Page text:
Thursday, 2 February 2012


Writer: Paul S. Boyer
Title: Purity in Print
Subtitle: The Vice-Society Movement and Book Censorship in America
Language: English
Place of Publication: New York
Publisher: Charles Scribner's Sons
Year of Publication: 1968
Format: 153x239mm
Pages: xxi+362
Illustrations: 29 black and white pictures
Jacket Design: Mike McIver
Binding: Red cloth in colour dust jacket
Original Price: USD 7.95
Weight: 990gr.
Entry No.: 2012007
Entry Date: 2nd February 2012


Purity in Print is the story of book censorship in America, especially as it was practiced by self-appointed groups calling themselves "Societies for the Suppression of Vice." Professor Boyer begins his study with the founding of the vice societies in fast growing American cities during the decades following the Civil War; his book ends with their decline in the 1930s, a decline symbolized by Judge John Woolsey's 1933 decision to allow Joyce's Ulysses through U.S. Customs. Book censorship still exists, of course -indeed, it is showing distinct signs of a resurgence at this moment -but Purity in Print concerns the heyday of the censors and those who fought them.
Purity in Print goes beyond the familiar "landmark" court decisions to examine the often complex social and intellectual circumstances which underlay those decisions. It is based not only on newspaper accounts, memoirs, and court records, but also on interviews with individuals who figured in the censorship battles of the 1920s and 1930s. The book is full of revealing anecdotes about the protagonists in censorship fights, with a number of surprises as to who stood where during the actual heat of controversy. H. L. Mencken, often considered the living antithesis of vice-society leaders like Anthony Comstock and John Sumner, in 1922 joined with Sumner to expurgate Dreiser's "The Genius", urging upon the author the wisdom of accepting some pruning in order to get the suppressed book re-issued. In sharp contrast were the noisy, direct confrontations with the  censors undertaken by men like Donald Friede, publisher of The Well of Loneliness, and Horace Liveright, source of numerous challenged titles in the 1920s. It is interesting to note that in some instances the publishers  who were more amenable to the censors' demands were those whose companies survived and flourished, while the flamboyant Friede, Liveright, and others failed in the aftermath of the 1929 crash.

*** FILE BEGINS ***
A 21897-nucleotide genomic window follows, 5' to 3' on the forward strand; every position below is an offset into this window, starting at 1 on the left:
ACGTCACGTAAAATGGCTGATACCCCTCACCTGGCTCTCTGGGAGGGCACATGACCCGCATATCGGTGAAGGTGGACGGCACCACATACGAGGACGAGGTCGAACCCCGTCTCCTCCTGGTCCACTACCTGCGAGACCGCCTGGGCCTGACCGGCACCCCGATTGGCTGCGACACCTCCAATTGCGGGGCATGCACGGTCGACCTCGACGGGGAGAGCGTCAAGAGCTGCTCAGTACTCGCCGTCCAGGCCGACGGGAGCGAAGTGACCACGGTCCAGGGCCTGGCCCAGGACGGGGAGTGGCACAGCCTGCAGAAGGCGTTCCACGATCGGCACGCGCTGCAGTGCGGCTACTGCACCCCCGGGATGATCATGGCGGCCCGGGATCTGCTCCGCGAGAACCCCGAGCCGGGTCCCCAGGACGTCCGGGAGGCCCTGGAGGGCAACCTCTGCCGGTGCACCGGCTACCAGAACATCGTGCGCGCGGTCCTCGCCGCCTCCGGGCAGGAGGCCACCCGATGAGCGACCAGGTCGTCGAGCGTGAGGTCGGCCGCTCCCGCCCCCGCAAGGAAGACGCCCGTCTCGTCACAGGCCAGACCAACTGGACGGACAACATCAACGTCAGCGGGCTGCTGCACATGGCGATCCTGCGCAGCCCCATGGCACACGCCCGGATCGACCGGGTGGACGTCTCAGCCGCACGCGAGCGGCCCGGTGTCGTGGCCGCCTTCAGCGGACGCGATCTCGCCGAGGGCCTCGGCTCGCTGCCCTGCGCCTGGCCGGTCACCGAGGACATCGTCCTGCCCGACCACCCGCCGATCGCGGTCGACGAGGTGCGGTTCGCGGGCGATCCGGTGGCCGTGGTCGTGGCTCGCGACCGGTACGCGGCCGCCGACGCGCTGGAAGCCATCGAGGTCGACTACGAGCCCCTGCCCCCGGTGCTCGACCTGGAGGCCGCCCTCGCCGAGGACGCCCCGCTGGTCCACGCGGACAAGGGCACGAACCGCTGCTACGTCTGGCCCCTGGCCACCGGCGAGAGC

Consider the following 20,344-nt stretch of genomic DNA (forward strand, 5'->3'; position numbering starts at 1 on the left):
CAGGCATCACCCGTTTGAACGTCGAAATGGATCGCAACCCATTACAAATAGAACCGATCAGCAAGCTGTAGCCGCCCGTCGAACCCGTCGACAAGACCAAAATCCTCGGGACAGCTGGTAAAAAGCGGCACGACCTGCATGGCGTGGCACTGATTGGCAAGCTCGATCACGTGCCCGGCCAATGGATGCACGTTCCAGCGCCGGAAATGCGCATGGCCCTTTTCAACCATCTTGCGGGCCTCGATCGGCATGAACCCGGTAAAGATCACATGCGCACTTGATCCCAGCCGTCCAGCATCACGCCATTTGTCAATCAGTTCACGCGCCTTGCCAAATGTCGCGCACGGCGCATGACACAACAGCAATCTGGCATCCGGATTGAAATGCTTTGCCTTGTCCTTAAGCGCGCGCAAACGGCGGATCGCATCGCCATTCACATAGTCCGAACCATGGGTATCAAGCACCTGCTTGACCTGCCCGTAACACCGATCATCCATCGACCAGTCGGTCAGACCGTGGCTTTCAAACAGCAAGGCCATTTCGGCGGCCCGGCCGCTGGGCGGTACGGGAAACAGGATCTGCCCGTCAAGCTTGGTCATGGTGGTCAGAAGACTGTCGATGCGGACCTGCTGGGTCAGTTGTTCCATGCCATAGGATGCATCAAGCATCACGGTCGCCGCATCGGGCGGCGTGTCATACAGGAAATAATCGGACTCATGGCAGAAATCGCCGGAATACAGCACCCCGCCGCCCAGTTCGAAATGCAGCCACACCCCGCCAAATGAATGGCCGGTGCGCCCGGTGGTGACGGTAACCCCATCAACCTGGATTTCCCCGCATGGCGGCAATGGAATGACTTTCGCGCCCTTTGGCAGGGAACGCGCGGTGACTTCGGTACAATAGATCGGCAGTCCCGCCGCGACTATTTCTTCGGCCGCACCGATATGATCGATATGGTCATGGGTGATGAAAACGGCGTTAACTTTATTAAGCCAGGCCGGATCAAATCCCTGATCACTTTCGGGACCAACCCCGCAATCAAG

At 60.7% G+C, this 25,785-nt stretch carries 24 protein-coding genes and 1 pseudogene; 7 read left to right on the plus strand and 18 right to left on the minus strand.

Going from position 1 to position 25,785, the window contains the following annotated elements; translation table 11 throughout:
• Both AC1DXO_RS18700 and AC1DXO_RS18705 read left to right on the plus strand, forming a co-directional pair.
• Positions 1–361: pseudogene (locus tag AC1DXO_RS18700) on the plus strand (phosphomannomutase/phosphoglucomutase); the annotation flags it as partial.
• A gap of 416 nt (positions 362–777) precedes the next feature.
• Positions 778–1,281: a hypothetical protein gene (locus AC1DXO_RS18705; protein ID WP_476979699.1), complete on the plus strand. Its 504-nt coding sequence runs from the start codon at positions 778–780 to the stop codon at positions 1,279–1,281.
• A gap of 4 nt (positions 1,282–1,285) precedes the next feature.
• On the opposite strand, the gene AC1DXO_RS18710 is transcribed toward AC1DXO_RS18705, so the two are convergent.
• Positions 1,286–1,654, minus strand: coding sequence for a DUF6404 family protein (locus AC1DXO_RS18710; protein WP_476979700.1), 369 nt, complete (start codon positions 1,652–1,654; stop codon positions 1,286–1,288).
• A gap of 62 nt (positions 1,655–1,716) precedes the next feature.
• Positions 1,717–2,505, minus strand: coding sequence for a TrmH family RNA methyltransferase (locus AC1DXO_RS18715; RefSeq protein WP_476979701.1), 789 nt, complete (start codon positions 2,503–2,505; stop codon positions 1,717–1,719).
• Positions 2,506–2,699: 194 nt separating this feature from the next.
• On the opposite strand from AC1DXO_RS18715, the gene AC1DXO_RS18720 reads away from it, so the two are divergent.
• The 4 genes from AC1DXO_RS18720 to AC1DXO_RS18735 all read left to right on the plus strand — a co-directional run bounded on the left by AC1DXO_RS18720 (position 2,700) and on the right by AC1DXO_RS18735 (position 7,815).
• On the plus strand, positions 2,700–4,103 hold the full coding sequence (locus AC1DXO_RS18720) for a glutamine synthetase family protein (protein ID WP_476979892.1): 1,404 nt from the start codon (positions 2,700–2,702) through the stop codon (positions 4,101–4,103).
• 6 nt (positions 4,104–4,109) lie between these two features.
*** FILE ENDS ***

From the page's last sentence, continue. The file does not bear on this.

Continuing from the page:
The progression toward a more liberal literary climate was far from smooth, and frequently disgruntled older authors and conservative publishers covertly supported the censors. Frequently, too, it was ephemeral fluff that was saved from the censor's wrath, rather than a Stephen Crane, or Theodore Dreiser or James Joyce. But, in broad outline, the story of Purity in Print is a record of the decline of the vice-society mentality and of educating American society to an appreciation of the great works that illuminate the conditions of life in the twentieth century. The book is a fascinating chapter in the history of American taste and taboos, and of the growing awareness of and honesty toward a new and more complex world.


Writer: Edward M. Brecher
Title: The Sex Researchers
Foreword: William H. Masters and Virginia E. Johnson
Language: English
Edition: First Printing
Place of Publication: New York
Publisher: Signet/New American Library, Inc.
Year of Publication: 2/1971
Format: 105x178mm (trimmed)
Pages: 406
Binding: Paperback in printed wrappers
Original Price: USD 1.50
Weight: 277gr.
Entry No.: 2012006
Entry Date: 2nd February 2012

Breaking Down the Sexual Barriers

This important and controversial book is the story of the men and women who created a revolution in human sexuality. THE SEX RESEARCHERS begins by shedding startling light on the secret sexual life of the Victorians and concludes with the latest investigations into the current swinging scene. Its revelations will disturb many and open for others new avenues to sexual freedom and enjoyment.

A Partial Listing of the Contents:
Women Discover Their Own Sexuality
Males, Females, and Others – Hermaphrodites, Tomboys, Sissies, Transvestites, Transsexuals, Homosexuals, Bisexuals, and Heterosexuals
The Falling-in-Love Experience
Sex Research and Sex Therapy – The Achievement of Masters and Johnson
When Sexual Inhibitions Are Cast-off – The Sexual Freedom Movement and “The Swinging Scene”